A typical day for a field organizers looks like running a phone bank shift in the morning, canvassing in the afternoon, making recruitment calls for several hours following lunch (typically from 4-8) then entering data until 9 or 10.
You do learn a lot about how political campaigns operate, and get to work alongside ambitious and passionate people. Organizers typically tend to be recent college grads, so the job offers a unique social opportunity for young professionals.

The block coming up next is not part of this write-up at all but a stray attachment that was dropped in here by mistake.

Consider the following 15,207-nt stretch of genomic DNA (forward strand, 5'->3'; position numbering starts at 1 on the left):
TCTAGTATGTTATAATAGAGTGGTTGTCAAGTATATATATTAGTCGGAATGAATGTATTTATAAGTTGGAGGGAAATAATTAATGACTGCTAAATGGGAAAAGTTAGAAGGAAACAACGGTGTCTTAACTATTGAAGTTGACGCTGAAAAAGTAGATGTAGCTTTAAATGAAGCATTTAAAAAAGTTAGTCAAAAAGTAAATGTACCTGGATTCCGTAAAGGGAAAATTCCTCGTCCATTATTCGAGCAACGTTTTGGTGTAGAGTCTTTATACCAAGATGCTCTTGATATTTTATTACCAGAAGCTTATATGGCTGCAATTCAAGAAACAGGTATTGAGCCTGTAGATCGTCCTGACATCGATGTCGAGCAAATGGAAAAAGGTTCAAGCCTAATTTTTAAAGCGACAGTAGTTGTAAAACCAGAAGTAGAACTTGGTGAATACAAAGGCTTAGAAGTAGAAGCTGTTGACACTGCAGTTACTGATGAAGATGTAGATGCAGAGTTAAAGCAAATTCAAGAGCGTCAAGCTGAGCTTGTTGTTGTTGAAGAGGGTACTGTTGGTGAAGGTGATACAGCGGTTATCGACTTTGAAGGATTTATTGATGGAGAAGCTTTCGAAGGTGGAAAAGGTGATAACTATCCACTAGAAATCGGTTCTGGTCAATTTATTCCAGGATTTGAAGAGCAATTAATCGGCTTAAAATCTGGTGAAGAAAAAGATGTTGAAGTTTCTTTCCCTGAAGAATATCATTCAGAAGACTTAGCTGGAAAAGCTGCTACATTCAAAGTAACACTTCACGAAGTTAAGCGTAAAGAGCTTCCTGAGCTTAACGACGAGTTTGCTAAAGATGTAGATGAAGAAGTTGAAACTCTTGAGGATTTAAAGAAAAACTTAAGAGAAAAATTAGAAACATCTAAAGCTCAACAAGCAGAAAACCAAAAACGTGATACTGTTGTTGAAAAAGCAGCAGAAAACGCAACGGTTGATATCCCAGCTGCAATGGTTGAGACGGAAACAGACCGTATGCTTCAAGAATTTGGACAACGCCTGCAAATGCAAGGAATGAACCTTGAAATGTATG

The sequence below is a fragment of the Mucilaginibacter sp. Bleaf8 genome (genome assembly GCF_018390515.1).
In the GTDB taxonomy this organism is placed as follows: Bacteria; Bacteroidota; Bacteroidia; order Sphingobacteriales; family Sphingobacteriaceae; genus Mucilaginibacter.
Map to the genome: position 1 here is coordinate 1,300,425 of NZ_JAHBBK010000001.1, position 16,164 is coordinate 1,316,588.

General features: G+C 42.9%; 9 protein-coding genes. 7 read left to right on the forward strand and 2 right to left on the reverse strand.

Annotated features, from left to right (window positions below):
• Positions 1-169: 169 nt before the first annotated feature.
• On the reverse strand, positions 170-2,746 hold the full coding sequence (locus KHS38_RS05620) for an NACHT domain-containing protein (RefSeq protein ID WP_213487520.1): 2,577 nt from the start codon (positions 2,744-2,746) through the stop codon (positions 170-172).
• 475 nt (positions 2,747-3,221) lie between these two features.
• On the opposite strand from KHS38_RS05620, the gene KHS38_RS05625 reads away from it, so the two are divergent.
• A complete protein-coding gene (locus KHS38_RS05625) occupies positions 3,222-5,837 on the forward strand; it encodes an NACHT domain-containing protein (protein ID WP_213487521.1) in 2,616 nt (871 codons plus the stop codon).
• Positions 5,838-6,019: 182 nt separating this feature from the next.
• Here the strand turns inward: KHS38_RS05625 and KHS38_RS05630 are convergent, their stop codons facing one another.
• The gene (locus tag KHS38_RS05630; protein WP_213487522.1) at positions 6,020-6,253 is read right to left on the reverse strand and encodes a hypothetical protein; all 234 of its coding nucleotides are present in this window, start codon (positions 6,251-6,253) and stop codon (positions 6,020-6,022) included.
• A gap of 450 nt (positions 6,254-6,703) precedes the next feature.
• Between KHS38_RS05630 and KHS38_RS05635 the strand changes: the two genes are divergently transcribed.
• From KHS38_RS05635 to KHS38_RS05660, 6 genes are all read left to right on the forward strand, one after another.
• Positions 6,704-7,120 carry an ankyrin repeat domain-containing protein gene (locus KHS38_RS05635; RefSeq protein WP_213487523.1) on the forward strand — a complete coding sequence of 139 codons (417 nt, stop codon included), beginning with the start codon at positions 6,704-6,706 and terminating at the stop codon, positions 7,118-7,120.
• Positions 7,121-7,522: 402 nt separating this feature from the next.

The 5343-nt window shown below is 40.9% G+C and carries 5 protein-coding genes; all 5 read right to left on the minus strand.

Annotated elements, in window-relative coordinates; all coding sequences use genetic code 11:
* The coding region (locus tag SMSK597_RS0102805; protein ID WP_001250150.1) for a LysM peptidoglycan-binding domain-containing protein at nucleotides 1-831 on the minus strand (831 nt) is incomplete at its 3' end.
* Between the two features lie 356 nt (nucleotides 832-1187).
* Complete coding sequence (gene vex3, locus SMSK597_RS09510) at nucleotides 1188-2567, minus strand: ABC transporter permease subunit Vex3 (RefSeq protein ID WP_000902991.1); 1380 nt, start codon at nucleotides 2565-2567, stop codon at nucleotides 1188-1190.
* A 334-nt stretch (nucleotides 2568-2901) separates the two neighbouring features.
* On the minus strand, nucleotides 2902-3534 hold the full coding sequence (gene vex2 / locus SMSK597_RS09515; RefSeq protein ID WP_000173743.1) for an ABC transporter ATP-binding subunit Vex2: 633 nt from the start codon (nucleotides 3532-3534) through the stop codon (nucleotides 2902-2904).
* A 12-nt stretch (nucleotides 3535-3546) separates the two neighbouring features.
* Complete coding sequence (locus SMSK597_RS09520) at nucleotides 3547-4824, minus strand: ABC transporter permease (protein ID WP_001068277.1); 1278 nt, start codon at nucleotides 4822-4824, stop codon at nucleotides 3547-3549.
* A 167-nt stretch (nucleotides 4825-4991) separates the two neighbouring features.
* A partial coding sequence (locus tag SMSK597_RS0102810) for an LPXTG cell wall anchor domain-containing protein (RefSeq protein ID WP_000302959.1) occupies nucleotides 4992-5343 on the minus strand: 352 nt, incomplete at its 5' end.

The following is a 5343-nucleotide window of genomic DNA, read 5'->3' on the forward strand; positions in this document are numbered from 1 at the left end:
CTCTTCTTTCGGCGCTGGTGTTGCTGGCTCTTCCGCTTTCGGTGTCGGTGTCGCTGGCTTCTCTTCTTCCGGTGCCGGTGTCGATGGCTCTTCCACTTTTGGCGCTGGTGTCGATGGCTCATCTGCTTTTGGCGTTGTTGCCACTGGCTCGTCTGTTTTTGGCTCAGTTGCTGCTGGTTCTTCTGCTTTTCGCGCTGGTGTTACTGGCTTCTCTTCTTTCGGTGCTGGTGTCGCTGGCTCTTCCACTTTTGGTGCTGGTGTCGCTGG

I didn't find the management, however, to be very helpful or even competent. In my experience, field directors and political directors tend to view organizers as expendable. People were let go all the time for no better reason than the boss not liking them. Job security is flippant, and there aren't many opportunities for upward advancement in campaign life, since the work ends as soon as the election does.
The hardest part of the job was the hours. We were working seven days a week between Labor Day and Election Day with no days off, typically 10-12 hour days. It begins to wear on you soon, and can have a big toll on your personal relationships outside of work. You'll hardly ever see your friends or family.
Competitive pay, especially for recent college grads.
Very poor work life balance, little room for growth in the organization.